So, counting the early half-serious ones, I’d had 7 rejections before my first pro sale, 4 of them in spec-fic. Of course, I’d love not to count the half-serious submissions, but just because you’re embarrassed of things doesn’t mean they didn’t happen! (Which reminds me, didn’t I send a POEM to a contest once? Repress, repress, repress…)

    Rejections total: 22 (2 sales)
    Rejections in spec-fic: 14 (1 sale)

    My litmag sale doesn’t pay money, but it’s a pretty well-respected journal. Like Joanne said, that world requires a different metric.

  18. I think the numbers will be very different, too, if you’re writing solely fiction rather than fiction and poetry or poetry alone: with fiction, the piece sells or it doesn’t; with poetry, you typically send 3-5 poems and when you get an acceptance, it’s for one or two of those. Poets who get an acceptance on every package of poetry they send out would still have more rejections than acceptances.

  19. Joanne: Yeah. Combine that with the huge ‘inventory’ (most of my poet friends count their available poems in scores or hundreds) and the litmaggish tendency towards allowing simsubs, and poetry numbers would be very different indeed.

    I am not a poet. That’s why having sent out a poem to a contest once is something I choose to repress. If you’d read it, you’d want to repress, too! 😉

  20. 355 rejections before my one and only pro sale. 495 rejections in total.

  21. Since it was my Twitter-whine that started this, I really should weigh in. I thought I was approaching 70 rejections, but it turns out to be just 40 (I am approaching 70 points in the scale by which I rate the rejections).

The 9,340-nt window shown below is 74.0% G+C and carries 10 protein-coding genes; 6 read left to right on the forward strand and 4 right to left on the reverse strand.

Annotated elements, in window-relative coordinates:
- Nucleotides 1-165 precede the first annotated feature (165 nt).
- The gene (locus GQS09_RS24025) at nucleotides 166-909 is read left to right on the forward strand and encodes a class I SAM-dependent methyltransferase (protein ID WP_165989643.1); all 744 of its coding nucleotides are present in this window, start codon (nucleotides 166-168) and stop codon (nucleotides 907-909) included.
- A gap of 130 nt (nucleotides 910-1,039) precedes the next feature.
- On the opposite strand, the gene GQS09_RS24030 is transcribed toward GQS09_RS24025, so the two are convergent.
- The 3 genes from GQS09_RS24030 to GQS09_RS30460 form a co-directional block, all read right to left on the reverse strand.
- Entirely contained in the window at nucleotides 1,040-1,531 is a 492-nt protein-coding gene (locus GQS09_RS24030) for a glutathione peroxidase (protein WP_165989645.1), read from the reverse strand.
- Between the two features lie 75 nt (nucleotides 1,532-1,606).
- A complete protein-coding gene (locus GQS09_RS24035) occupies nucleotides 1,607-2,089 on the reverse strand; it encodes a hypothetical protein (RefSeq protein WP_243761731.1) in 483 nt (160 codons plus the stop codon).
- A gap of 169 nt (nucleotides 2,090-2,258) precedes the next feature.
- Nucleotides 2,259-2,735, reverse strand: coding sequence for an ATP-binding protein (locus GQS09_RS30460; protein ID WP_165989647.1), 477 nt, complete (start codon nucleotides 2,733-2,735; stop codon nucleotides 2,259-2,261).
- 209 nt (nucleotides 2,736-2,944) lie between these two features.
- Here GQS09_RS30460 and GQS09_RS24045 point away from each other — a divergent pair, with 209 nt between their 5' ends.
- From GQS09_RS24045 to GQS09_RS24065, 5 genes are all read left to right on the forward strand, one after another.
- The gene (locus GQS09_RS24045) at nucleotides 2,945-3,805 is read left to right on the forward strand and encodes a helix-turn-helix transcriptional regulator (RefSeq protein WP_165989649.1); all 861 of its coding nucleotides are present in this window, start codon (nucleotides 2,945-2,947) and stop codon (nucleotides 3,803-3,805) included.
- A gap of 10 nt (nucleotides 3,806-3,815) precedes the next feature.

I have one sale to a small press magazine. So, does this count? For my purposes, I was only considering professional markets.

    These rejections, by the way, come from 12 different stories over the last two years. If I don’t produce more, I have a long wait ahead of me.

  22. I find the posts here very encouraging. My rejection count is up to 85, with 2 sales (neither to pro markets). Seeing what people have shared here makes that number seem less discouraging. Thank you all for sharing.

  23. Late to the party with this thread, Jay. Sorry.

    For me, it took approx. 138 rejections and 17 years to get the break-in: Writers of the Future. Thankfully Stan Schmidt bought my non-winning Finalist two months later, letting me know the WOTF win was not a fluke.

    I should note that those 17 years were not 17 years of constant effort. More like long stretches of near-quitting punctuated by two or three sustained bursts of production.

    The “million words” thing is about right for me: I was at 870,000+ when I won WOTF.

  24. Nobu says:

    I’m late to the thread party, too (found this post off Brad’s blog).

    I was at 48 rejections before my first sale (semi-pro, not pro), now I’m up to over 100. Since I’ve only been submitting for a year and a half or so now, I’m not discouraged yet 🙂

    1. Jay says:

      Excellent progress, in my experience. Good on yez.